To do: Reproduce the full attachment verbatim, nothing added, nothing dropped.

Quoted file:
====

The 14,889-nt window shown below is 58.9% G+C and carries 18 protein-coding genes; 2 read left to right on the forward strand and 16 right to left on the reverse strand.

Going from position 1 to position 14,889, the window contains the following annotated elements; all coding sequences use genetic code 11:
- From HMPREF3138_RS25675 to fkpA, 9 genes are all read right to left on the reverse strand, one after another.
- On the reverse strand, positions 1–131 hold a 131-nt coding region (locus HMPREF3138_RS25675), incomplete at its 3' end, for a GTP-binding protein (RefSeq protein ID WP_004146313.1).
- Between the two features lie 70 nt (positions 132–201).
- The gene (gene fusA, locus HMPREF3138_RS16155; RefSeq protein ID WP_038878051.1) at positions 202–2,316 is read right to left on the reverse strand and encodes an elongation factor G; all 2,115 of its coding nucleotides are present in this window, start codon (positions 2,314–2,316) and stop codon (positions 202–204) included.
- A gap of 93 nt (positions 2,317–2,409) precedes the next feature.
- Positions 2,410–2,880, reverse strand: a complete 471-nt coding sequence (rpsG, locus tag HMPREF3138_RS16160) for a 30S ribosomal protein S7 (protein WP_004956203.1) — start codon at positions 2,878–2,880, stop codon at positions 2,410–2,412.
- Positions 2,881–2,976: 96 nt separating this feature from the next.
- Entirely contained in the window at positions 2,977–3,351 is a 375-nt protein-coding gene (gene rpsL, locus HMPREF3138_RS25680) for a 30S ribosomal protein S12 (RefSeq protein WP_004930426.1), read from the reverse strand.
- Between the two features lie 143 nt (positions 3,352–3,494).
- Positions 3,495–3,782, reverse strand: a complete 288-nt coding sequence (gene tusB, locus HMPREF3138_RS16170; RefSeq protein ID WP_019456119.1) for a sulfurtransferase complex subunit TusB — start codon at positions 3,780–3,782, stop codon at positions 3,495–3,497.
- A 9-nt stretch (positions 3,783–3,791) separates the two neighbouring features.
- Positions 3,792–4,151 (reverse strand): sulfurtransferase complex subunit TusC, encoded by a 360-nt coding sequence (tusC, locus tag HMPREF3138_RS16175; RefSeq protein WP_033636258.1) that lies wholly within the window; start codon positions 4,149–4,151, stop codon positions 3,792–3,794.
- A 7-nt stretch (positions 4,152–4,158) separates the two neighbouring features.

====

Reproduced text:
The 14,889-nt window shown below is 58.9% G+C and carries 18 protein-coding genes; 2 read left to right on the forward strand and 16 right to left on the reverse strand.

Going from position 1 to position 14,889, the window contains the following annotated elements; all coding sequences use genetic code 11:
- From HMPREF3138_RS25675 to fkpA, 9 genes are all read right to left on the reverse strand, one after another.
- On the reverse strand, positions 1–131 hold a 131-nt coding region (locus HMPREF3138_RS25675), incomplete at its 3' end, for a GTP-binding protein (RefSeq protein ID WP_004146313.1).
- Between the two features lie 70 nt (positions 132–201).
- The gene (gene fusA, locus HMPREF3138_RS16155; RefSeq protein ID WP_038878051.1) at positions 202–2,316 is read right to left on the reverse strand and encodes an elongation factor G; all 2,115 of its coding nucleotides are present in this window, start codon (positions 2,314–2,316) and stop codon (positions 202–204) included.
- A gap of 93 nt (positions 2,317–2,409) precedes the next feature.
- Positions 2,410–2,880, reverse strand: a complete 471-nt coding sequence (rpsG, locus tag HMPREF3138_RS16160) for a 30S ribosomal protein S7 (protein WP_004956203.1) — start codon at positions 2,878–2,880, stop codon at positions 2,410–2,412.
- Positions 2,881–2,976: 96 nt separating this feature from the next.
- Entirely contained in the window at positions 2,977–3,351 is a 375-nt protein-coding gene (gene rpsL, locus HMPREF3138_RS25680) for a 30S ribosomal protein S12 (RefSeq protein WP_004930426.1), read from the reverse strand.
- Between the two features lie 143 nt (positions 3,352–3,494).
- Positions 3,495–3,782, reverse strand: a complete 288-nt coding sequence (gene tusB, locus HMPREF3138_RS16170; RefSeq protein ID WP_019456119.1) for a sulfurtransferase complex subunit TusB — start codon at positions 3,780–3,782, stop codon at positions 3,495–3,497.
- A 9-nt stretch (positions 3,783–3,791) separates the two neighbouring features.
- Positions 3,792–4,151 (reverse strand): sulfurtransferase complex subunit TusC, encoded by a 360-nt coding sequence (tusC, locus tag HMPREF3138_RS16175; RefSeq protein WP_033636258.1) that lies wholly within the window; start codon positions 4,149–4,151, stop codon positions 3,792–3,794.
- A 7-nt stretch (positions 4,152–4,158) separates the two neighbouring features.